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political trust

April 27, 2022

Coronavirus restrictions: fear is no substitute for trust

Ben Seyd Can policymakers expect people to comply with official health restrictions out of fear rather than because they trust the government? Ben Seyd suggests the answer is no. Governments still need trust to motivate citizens to comply with important collective rules. Read more
March 22, 2022

Can political trust be rebuilt?

Viktor Orri Valgarðsson Citizens across the world appear to be losing faith in politics and governments’ ability to solve society’s problems, but can their faith be reclaimed? Viktor Orri Valgarðsson suggests that what may be needed is a new trust settlement – one of critical trust, which must be earned Read more
February 28, 2022

The fragility of democratic freedoms in the Covid-19 pandemic

Pavlos Vasilopoulos In research monitoring public attitudes during the Covid-19 pandemic, Pavlos Vasilopoulos, Haley McAvay, Sylvain Brouard, and Martial Foucault found that public commitment to civil liberties is highly volatile, especially when fear prevails. This, they argue, should worry proponents of democracy Restriction of civil liberties under Covid The Covid-19 pandemic brought unprecedented restrictions to civil liberties […] Read more
September 1, 2021

Tunisia’s democracy is under challenge, but not under threat

Hager Ali Over recent weeks, Western pundits have been quick to claim recent events in Tunisia are evidence of a ‘failed democracy experiment’. But Hager Ali and Ameni Mehrez argue that the protests are more a testament to democratic resilience than failure Read more
June 21, 2021

When democratic experience distorts democracy

Kristian Vrede Skaaning Frederiksen Citizens of young democracies sanction governments for violating democratic principles. However, as Kristian Vrede Skaaning Frederiksen finds, in new research based on data from 43 countries, citizens of old democracies do not. Given recent attacks on democracy across the world, the insights are important for policymakers as well as citizens Read more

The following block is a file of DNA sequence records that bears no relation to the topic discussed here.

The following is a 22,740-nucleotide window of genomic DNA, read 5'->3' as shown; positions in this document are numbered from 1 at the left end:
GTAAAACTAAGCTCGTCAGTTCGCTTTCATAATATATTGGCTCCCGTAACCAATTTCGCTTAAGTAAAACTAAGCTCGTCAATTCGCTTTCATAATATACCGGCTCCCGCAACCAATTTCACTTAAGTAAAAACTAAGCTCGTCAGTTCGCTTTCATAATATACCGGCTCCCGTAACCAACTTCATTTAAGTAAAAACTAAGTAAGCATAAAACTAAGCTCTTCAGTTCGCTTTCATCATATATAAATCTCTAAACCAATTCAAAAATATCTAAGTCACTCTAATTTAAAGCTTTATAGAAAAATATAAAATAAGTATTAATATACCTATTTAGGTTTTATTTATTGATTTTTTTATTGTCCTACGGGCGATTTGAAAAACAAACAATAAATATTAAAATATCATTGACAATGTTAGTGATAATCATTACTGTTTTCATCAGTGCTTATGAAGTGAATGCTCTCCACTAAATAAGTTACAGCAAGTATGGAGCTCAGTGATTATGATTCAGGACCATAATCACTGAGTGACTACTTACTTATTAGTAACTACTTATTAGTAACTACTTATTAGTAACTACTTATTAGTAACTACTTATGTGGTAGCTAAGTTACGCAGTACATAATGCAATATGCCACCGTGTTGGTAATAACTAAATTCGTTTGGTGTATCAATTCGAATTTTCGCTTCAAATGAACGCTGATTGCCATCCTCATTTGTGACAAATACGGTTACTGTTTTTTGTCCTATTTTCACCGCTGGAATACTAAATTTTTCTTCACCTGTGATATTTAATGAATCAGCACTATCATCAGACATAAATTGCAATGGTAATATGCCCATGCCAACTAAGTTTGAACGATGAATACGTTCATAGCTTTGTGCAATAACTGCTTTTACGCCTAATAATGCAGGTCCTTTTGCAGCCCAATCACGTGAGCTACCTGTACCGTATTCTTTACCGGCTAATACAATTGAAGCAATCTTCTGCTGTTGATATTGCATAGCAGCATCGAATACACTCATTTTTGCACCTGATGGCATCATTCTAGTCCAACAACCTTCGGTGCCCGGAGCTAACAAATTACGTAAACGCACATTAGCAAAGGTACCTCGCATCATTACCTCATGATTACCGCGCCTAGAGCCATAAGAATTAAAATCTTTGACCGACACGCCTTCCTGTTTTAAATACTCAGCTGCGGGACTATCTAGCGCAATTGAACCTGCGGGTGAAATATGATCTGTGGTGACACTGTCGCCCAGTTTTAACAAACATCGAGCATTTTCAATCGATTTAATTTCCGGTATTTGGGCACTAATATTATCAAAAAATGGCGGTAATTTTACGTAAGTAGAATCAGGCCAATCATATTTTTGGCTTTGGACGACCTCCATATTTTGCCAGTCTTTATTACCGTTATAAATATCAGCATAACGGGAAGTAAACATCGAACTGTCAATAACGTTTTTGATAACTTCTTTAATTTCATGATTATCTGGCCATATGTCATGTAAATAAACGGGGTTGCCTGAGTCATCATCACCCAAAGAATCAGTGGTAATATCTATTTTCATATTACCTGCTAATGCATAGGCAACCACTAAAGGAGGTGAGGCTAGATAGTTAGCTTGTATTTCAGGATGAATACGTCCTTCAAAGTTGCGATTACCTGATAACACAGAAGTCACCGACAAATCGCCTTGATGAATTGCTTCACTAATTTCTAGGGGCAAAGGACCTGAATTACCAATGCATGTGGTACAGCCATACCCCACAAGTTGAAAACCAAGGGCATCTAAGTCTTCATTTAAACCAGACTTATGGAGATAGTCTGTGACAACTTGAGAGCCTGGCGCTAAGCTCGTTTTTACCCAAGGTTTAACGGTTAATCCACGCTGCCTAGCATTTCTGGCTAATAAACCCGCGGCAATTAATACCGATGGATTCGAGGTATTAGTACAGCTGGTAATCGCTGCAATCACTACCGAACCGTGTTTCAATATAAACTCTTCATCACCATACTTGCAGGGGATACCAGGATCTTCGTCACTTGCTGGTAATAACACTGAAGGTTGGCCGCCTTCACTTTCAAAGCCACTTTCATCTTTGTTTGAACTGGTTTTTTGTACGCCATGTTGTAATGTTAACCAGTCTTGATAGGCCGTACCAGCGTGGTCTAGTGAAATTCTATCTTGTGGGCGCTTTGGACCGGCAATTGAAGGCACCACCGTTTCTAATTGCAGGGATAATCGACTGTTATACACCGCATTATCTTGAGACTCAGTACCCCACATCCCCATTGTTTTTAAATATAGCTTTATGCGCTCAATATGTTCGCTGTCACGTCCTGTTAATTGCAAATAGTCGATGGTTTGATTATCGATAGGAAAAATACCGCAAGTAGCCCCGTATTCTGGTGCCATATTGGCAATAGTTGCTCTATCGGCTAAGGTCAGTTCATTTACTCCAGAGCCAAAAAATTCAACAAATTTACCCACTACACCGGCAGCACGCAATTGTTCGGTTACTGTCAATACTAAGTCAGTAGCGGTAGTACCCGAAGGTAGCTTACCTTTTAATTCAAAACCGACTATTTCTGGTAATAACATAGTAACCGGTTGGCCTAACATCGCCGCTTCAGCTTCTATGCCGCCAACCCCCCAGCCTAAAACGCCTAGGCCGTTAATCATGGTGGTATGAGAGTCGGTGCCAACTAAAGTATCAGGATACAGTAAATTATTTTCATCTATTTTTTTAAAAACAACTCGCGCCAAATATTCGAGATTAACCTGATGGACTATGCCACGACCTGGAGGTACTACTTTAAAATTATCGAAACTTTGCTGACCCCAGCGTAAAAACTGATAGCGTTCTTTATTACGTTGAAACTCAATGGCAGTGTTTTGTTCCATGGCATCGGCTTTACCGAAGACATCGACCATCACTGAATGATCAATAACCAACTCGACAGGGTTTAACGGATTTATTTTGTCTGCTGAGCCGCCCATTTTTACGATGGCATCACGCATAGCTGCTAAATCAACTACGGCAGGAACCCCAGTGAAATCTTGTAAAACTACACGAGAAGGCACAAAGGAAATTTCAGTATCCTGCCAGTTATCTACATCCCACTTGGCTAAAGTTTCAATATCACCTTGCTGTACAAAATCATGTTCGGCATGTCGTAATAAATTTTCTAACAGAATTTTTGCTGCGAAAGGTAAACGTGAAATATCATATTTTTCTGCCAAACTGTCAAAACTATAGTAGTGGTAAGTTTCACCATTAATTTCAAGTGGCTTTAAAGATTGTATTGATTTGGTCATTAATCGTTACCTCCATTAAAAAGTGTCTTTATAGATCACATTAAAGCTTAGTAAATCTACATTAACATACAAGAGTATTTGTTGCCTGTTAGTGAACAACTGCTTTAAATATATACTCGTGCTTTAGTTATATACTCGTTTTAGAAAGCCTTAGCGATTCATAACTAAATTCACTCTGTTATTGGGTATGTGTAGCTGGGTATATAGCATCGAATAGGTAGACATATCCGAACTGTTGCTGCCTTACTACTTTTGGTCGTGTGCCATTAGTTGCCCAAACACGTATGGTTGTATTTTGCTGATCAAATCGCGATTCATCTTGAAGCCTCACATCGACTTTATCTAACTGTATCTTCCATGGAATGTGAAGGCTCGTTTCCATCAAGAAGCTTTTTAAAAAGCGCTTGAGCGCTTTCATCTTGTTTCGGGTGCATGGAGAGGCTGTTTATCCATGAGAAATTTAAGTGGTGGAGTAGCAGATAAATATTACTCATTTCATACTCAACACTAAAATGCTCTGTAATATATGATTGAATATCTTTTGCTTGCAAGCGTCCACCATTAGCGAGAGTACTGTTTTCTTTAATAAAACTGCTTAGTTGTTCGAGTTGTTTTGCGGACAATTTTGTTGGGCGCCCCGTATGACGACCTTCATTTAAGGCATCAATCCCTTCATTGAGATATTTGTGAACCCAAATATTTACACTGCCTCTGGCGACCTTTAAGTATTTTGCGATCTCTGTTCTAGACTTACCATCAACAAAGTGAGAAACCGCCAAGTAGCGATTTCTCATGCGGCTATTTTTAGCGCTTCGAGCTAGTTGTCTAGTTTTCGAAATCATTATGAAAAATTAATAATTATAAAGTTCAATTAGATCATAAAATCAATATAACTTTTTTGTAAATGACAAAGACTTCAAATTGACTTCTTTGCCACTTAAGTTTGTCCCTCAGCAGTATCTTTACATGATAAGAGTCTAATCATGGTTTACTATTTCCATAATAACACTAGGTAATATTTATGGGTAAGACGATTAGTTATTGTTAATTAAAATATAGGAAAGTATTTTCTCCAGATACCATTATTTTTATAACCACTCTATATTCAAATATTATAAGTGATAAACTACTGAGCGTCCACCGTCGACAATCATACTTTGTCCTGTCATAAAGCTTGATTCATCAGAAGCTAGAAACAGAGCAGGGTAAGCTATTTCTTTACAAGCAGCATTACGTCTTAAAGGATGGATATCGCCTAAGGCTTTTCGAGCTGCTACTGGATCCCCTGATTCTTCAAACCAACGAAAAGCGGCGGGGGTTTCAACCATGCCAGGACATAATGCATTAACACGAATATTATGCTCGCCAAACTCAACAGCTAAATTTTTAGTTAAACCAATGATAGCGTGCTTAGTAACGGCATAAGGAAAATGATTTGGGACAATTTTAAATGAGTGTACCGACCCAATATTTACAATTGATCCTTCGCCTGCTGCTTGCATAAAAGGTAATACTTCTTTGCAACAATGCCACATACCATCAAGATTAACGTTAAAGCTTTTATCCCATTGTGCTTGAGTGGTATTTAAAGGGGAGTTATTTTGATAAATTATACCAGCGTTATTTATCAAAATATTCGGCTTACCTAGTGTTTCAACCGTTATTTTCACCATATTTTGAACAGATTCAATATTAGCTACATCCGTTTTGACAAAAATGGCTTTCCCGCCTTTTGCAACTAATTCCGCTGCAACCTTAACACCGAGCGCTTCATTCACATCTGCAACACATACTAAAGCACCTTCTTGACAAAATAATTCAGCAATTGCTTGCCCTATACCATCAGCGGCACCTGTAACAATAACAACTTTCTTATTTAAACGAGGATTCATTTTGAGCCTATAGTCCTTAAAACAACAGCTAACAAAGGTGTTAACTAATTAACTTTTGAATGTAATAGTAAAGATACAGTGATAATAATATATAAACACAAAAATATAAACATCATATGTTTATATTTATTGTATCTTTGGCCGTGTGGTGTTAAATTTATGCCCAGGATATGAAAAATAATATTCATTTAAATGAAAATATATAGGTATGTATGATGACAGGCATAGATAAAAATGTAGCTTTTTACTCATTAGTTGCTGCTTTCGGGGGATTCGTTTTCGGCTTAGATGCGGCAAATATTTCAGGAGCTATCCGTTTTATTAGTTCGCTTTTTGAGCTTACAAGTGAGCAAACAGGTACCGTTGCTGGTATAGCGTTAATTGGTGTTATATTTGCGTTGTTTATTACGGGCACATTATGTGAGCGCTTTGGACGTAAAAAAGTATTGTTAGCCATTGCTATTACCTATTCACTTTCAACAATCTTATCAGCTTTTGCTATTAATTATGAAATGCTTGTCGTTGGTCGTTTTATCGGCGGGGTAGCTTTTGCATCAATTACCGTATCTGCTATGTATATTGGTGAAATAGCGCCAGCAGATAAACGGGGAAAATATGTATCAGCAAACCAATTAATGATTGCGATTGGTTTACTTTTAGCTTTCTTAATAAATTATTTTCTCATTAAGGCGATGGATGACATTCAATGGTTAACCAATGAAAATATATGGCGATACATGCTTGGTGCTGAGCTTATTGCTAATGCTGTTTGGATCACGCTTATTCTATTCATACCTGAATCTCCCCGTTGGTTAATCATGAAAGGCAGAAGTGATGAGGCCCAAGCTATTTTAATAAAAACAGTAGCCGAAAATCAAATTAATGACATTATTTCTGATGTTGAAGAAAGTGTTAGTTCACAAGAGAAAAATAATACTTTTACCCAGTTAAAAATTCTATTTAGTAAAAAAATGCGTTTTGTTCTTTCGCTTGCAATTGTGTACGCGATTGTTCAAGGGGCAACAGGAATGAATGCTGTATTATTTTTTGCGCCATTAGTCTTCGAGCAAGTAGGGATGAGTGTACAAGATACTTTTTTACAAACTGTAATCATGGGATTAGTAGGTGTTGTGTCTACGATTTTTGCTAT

March 15, 2021

Covid-19 has been a double-edged sword for experts – with worrying consequences for democracy

Mirko Heinzel The pandemic has led to an increase in experts' authority – yet substantial contestation of their expertise, write Mirko Heinzel and Andrea Liese. This polarisation poses a risk for proper public deliberation and the fight against Covid Read more
March 9, 2021

Sarkozy’s wayward journey… to prison?

Alistair Cole Former French President Nicolas Sarkozy has been found guilty of corruption and misuse of influence. Alistair Cole traces Sarkozy’s misfortunes in part to his personal political style, but also, more profoundly, to a broader move towards transparency that has pitted judges against politicians Read more
February 11, 2021

How the mobilisation of the politically disaffected works to the advantage of right-wing populist parties

Julia Schulte-Cloos To understand support for right-wing populist parties, we need to analyse not just voters who disengage from established parties, but also those who never voted in the first place, writes Julia Schulte-Cloos Read more

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THE EUROPEAN CONSORTIUM FOR POLITICAL RESEARCH
Advancing Political Science
© 2020 European Consortium for Political Research. The ECPR is a charitable incorporated organisation (CIO) number 1167403 ECPR, Harbour House, 6-8 Hythe Quay, Colchester, CO2 8JF, United Kingdom.
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